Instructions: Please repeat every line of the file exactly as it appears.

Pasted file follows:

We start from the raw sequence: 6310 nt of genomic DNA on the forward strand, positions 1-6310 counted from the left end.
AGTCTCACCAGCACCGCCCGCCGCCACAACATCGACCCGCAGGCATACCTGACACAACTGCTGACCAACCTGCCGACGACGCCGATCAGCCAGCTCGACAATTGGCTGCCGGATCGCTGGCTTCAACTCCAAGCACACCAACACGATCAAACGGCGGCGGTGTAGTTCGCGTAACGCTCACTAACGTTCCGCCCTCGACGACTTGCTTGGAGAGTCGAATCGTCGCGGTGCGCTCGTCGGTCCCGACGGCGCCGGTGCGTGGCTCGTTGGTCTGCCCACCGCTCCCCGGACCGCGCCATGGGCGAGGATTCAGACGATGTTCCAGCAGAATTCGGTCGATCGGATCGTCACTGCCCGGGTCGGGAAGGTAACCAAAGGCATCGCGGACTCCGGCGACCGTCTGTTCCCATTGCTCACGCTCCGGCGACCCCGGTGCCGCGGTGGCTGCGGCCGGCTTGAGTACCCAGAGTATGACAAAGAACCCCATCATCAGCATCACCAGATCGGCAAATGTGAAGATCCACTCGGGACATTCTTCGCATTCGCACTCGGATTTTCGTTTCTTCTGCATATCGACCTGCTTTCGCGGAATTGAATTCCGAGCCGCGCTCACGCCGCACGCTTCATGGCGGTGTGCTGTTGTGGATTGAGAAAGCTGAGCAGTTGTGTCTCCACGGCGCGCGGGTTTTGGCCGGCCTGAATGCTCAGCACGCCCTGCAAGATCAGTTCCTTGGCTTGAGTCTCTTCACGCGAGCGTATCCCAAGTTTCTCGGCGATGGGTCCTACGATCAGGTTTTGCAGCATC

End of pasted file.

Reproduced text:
We start from the raw sequence: 6310 nt of genomic DNA on the forward strand, positions 1-6310 counted from the left end.
AGTCTCACCAGCACCGCCCGCCGCCACAACATCGACCCGCAGGCATACCTGACACAACTGCTGACCAACCTGCCGACGACGCCGATCAGCCAGCTCGACAATTGGCTGCCGGATCGCTGGCTTCAACTCCAAGCACACCAACACGATCAAACGGCGGCGGTGTAGTTCGCGTAACGCTCACTAACGTTCCGCCCTCGACGACTTGCTTGGAGAGTCGAATCGTCGCGGTGCGCTCGTCGGTCCCGACGGCGCCGGTGCGTGGCTCGTTGGTCTGCCCACCGCTCCCCGGACCGCGCCATGGGCGAGGATTCAGACGATGTTCCAGCAGAATTCGGTCGATCGGATCGTCACTGCCCGGGTCGGGAAGGTAACCAAAGGCATCGCGGACTCCGGCGACCGTCTGTTCCCATTGCTCACGCTCCGGCGACCCCGGTGCCGCGGTGGCTGCGGCCGGCTTGAGTACCCAGAGTATGACAAAGAACCCCATCATCAGCATCACCAGATCGGCAAATGTGAAGATCCACTCGGGACATTCTTCGCATTCGCACTCGGATTTTCGTTTCTTCTGCATATCGACCTGCTTTCGCGGAATTGAATTCCGAGCCGCGCTCACGCCGCACGCTTCATGGCGGTGTGCTGTTGTGGATTGAGAAAGCTGAGCAGTTGTGTCTCCACGGCGCGCGGGTTTTGGCCGGCCTGAATGCTCAGCACGCCCTGCAAGATCAGTTCCTTGGCTTGAGTCTCTTCACGCGAGCGTATCCCAAGTTTCTCGGCGATGGGTCCTACGATCAGGTTTTGCAGCATC